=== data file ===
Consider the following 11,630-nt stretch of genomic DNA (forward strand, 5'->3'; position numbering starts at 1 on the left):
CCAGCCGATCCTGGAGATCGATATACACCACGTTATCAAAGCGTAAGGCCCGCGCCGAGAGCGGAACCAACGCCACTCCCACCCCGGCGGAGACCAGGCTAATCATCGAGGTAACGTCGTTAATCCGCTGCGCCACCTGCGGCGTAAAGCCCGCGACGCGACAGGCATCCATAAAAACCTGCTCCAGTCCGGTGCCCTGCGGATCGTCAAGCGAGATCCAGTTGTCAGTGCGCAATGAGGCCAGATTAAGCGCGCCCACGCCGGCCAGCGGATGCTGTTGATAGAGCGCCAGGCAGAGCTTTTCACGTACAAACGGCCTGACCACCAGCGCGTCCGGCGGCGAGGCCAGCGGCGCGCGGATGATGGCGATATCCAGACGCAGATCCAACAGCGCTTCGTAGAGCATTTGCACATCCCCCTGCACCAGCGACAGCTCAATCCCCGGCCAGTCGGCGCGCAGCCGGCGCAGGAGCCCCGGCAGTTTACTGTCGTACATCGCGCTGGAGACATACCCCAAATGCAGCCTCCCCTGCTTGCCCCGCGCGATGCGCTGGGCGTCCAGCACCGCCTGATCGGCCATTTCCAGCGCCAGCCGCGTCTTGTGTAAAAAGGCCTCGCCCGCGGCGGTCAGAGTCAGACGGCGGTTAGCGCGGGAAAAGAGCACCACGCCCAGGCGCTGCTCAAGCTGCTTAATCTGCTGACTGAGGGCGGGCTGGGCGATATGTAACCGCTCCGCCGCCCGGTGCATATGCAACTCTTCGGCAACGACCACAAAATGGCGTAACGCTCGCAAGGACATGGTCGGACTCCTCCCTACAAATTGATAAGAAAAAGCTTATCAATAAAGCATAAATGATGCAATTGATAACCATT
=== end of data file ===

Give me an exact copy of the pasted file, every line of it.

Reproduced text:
Consider the following 11,630-nt stretch of genomic DNA (forward strand, 5'->3'; position numbering starts at 1 on the left):
CCAGCCGATCCTGGAGATCGATATACACCACGTTATCAAAGCGTAAGGCCCGCGCCGAGAGCGGAACCAACGCCACTCCCACCCCGGCGGAGACCAGGCTAATCATCGAGGTAACGTCGTTAATCCGCTGCGCCACCTGCGGCGTAAAGCCCGCGACGCGACAGGCATCCATAAAAACCTGCTCCAGTCCGGTGCCCTGCGGATCGTCAAGCGAGATCCAGTTGTCAGTGCGCAATGAGGCCAGATTAAGCGCGCCCACGCCGGCCAGCGGATGCTGTTGATAGAGCGCCAGGCAGAGCTTTTCACGTACAAACGGCCTGACCACCAGCGCGTCCGGCGGCGAGGCCAGCGGCGCGCGGATGATGGCGATATCCAGACGCAGATCCAACAGCGCTTCGTAGAGCATTTGCACATCCCCCTGCACCAGCGACAGCTCAATCCCCGGCCAGTCGGCGCGCAGCCGGCGCAGGAGCCCCGGCAGTTTACTGTCGTACATCGCGCTGGAGACATACCCCAAATGCAGCCTCCCCTGCTTGCCCCGCGCGATGCGCTGGGCGTCCAGCACCGCCTGATCGGCCATTTCCAGCGCCAGCCGCGTCTTGTGTAAAAAGGCCTCGCCCGCGGCGGTCAGAGTCAGACGGCGGTTAGCGCGGGAAAAGAGCACCACGCCCAGGCGCTGCTCAAGCTGCTTAATCTGCTGACTGAGGGCGGGCTGGGCGATATGTAACCGCTCCGCCGCCCGGTGCATATGCAACTCTTCGGCAACGACCACAAAATGGCGTAACGCTCGCAAGGACATGGTCGGACTCCTCCCTACAAATTGATAAGAAAAAGCTTATCAATAAAGCATAAATGATGCAATTGATAACCATT